Real-time brain feedback can help people overcome anxiety

by Bill Hathaway
Real-time brain feedback can help people overcome anxiety
This image from the study shows changes in degree of connectivity in the feedback group. Increases are shown in red/yellow and decreases in blue/purple. Decreases in connectivity are seen in limbic areas, and increases are seen in prefrontal regions.

(Medical Xpress)—People provided with a real-time readout of activity in specific regions of their brains can learn to control that activity and lessen their anxiety, according to new findings published online in the journal Translational Psychiatry.

Using functional (fMRI), Yale researchers displayed the activity of the orbitofrontal cortex, a brain region just above the eyes, to subjects while they lay in a brain scanner.

Through a process of trial and error, these subjects were gradually able to learn to control their brain activity. This led both to changes in brain connectivity and to increased control over anxiety. These changes were still present several days after the training.

Extreme anxiety associated with worries about dirt and germs is characteristic of many patients with obsessive-compulsive disorder (OCD). Hyperactivity in the is seen in many of these individuals.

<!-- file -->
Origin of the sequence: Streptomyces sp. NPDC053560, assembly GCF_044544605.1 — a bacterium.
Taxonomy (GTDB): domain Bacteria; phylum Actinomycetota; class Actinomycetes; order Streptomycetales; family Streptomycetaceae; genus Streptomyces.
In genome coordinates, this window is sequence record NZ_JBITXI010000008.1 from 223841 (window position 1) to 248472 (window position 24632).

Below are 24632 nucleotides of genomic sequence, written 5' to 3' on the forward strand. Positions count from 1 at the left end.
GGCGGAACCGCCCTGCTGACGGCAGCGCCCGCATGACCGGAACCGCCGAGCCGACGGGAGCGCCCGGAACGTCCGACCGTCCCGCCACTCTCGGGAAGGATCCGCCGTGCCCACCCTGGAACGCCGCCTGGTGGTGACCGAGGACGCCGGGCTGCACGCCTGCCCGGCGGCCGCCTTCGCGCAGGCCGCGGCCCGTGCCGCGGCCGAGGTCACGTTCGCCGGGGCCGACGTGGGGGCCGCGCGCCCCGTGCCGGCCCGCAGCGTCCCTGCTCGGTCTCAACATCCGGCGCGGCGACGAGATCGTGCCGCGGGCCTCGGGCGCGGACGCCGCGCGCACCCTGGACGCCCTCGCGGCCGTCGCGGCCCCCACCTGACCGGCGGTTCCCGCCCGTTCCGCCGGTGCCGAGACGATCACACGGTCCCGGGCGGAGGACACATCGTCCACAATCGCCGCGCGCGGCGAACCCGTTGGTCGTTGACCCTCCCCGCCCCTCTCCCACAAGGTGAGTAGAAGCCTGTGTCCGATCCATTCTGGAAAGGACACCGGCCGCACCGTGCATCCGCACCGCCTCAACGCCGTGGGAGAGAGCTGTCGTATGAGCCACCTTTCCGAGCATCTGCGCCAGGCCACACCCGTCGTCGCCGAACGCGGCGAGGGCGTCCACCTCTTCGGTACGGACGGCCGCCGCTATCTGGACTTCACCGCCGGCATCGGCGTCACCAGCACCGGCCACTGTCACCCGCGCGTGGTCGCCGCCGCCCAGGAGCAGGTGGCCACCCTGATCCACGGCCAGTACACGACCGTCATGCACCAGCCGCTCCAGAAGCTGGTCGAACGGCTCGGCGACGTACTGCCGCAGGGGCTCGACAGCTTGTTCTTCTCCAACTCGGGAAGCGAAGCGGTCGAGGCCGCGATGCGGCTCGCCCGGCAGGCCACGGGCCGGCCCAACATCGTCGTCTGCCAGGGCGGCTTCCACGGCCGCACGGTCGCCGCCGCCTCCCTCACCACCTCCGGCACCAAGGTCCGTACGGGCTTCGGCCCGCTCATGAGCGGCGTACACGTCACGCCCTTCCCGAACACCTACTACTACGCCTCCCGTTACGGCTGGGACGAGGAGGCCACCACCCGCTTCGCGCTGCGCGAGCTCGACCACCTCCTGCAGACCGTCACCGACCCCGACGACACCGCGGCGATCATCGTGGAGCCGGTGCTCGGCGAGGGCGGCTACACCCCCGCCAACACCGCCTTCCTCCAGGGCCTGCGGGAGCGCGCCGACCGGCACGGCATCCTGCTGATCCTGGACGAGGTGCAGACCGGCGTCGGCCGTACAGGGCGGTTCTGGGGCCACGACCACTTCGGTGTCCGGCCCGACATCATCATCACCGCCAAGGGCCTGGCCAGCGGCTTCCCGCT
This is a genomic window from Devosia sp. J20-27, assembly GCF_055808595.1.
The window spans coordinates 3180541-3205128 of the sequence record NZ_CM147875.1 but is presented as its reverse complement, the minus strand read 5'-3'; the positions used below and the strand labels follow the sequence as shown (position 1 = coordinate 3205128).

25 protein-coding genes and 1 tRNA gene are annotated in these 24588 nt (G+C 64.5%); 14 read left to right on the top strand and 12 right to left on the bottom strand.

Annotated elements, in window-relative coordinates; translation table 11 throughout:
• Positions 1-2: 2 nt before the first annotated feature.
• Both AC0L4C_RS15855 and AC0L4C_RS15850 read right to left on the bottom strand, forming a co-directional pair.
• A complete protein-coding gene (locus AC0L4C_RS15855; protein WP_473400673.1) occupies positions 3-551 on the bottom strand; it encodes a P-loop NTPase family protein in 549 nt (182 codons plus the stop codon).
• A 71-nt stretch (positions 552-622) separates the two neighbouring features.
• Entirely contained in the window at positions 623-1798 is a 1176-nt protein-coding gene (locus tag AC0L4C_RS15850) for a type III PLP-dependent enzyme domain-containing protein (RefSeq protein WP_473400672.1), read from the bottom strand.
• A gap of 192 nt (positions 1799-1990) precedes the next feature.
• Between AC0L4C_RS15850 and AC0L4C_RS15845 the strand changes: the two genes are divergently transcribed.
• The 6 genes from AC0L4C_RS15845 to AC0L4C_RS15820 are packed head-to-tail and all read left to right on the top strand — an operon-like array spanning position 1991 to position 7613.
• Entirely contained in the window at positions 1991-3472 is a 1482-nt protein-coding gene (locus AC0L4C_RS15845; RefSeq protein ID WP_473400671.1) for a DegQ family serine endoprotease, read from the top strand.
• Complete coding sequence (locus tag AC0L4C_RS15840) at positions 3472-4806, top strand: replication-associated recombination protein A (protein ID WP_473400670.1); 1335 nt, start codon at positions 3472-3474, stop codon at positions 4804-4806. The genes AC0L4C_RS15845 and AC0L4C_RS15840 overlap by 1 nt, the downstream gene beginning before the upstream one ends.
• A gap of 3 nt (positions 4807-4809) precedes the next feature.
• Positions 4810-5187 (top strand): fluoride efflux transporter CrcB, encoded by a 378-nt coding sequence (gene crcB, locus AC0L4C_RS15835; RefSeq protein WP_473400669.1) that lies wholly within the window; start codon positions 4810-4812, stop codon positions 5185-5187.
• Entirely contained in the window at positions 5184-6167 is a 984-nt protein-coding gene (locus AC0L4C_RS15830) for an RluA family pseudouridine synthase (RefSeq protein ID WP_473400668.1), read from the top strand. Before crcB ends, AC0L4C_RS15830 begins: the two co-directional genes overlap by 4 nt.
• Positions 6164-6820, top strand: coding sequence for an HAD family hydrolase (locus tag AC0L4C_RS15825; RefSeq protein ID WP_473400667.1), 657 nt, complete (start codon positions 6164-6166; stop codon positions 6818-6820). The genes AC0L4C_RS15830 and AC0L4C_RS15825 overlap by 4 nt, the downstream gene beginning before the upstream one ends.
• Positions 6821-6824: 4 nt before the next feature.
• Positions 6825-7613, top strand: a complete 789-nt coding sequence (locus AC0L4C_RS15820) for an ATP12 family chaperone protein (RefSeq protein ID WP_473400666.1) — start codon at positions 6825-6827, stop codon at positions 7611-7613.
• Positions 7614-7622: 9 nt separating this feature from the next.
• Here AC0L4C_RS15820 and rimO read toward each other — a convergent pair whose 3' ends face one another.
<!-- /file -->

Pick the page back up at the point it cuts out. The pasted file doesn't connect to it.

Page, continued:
fMRI-driven neurofeedback has been used before in a few contexts, but it has never been applied to the treatment of anxiety. The findings raise the possibility that real-time fMRI feedback may provide a novel and effective form of treatment for OCD.

Read the study at Translational Psychiatry.

add to favorites email to friend print save as pdf

Related Stories

Recommended for you

An alternative to medical marijuana for pain?

16 hours ago

Medical marijuana is proliferating across the country due to the ability of cannabis ingestion to treat important clinical problems such as chronic pain. However, negative side effects and the development of tolerance limit ...

Curtailing worry reduces key schizophrenia symptom

16 hours ago

Delusions of persecution in psychiatric patients can be reduced with just six sessions of cognitive behavioural therapy (CBT), a new clinical trial has found. Using CBT in this way could potentially help ...

User comments

Please sign in to add a comment. Registration is free, and takes less than a minute. Read more

Click here to reset your password.
Sign in to get notified via email when new comments are made.